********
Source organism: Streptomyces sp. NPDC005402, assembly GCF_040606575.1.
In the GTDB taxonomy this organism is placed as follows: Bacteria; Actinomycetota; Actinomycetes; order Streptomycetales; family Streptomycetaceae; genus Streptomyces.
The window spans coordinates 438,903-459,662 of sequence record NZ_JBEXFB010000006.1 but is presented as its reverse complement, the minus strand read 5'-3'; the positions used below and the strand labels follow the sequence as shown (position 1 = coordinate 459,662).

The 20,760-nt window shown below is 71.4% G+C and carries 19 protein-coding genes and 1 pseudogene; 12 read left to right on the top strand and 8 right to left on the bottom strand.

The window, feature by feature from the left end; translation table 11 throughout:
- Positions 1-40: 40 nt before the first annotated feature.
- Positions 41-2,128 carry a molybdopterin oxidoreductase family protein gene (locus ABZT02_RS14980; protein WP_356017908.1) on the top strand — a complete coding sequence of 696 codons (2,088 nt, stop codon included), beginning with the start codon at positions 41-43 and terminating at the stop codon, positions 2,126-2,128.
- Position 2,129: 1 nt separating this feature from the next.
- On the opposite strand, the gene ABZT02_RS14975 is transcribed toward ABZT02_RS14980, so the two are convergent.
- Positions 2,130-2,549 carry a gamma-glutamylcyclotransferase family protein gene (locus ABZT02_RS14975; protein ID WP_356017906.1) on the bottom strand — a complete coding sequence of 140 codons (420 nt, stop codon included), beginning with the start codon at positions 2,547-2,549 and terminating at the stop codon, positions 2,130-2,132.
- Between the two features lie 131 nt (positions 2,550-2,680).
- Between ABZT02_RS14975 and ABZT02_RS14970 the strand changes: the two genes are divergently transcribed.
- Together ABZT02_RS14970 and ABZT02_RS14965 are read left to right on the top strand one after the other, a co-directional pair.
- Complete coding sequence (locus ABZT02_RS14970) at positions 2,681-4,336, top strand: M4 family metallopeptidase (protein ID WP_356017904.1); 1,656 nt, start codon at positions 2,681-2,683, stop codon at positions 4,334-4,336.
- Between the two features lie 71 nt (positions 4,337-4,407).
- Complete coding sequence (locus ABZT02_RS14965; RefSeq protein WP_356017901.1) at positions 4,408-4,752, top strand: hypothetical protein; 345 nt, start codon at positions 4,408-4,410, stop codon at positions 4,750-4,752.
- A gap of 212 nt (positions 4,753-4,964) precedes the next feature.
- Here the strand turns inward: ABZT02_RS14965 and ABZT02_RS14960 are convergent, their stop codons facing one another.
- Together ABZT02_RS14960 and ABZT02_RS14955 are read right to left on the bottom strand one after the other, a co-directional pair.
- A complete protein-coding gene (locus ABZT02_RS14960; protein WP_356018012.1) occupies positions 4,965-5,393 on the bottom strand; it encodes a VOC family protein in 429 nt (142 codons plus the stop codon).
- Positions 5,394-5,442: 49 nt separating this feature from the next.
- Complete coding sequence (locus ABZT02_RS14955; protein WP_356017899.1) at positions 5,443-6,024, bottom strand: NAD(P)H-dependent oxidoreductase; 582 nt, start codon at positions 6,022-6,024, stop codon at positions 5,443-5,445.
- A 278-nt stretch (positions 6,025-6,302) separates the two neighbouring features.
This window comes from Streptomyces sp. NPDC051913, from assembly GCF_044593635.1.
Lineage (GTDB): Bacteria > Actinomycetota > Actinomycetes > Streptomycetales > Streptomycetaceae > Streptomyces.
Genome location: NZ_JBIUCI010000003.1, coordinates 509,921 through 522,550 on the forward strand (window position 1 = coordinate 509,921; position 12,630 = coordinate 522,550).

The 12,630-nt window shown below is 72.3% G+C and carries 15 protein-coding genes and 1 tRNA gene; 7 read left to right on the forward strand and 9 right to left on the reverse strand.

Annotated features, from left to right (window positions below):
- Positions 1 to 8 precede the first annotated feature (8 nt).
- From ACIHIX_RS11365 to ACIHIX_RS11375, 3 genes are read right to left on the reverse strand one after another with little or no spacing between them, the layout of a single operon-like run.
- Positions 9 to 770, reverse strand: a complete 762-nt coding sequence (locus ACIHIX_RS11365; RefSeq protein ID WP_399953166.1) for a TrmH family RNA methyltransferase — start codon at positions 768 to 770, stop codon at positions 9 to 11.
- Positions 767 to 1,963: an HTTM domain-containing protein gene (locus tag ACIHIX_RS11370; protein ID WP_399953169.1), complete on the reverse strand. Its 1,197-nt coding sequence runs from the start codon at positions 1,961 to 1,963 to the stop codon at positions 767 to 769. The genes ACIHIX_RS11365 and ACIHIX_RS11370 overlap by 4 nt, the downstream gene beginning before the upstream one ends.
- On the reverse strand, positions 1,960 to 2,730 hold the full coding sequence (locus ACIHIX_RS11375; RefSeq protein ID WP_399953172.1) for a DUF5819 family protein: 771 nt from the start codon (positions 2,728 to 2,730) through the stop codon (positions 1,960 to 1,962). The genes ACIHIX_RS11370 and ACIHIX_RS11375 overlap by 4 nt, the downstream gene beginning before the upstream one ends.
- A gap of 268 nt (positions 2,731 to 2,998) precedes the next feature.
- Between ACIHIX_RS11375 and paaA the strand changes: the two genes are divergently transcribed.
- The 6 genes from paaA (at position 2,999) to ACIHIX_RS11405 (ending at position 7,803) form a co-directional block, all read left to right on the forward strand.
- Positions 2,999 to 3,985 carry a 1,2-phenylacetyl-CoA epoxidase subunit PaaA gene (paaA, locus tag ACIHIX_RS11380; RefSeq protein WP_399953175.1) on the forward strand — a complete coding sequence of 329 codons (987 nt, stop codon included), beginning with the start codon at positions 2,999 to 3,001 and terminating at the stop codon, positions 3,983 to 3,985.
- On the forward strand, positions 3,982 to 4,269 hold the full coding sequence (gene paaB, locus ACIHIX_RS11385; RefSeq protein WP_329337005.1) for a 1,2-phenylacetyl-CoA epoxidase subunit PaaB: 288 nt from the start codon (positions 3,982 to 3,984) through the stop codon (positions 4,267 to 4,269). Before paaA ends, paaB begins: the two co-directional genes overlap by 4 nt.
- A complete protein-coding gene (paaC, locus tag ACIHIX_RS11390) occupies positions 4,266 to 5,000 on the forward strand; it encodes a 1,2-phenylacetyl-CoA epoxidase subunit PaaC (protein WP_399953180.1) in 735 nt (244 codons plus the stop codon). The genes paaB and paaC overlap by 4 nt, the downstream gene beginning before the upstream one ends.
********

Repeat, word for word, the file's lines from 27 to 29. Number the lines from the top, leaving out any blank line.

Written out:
The 12,630-nt window shown below is 72.3% G+C and carries 15 protein-coding genes and 1 tRNA gene; 7 read left to right on the forward strand and 9 right to left on the reverse strand.

Annotated features, from left to right (window positions below):
- Positions 1 to 8 precede the first annotated feature (8 nt).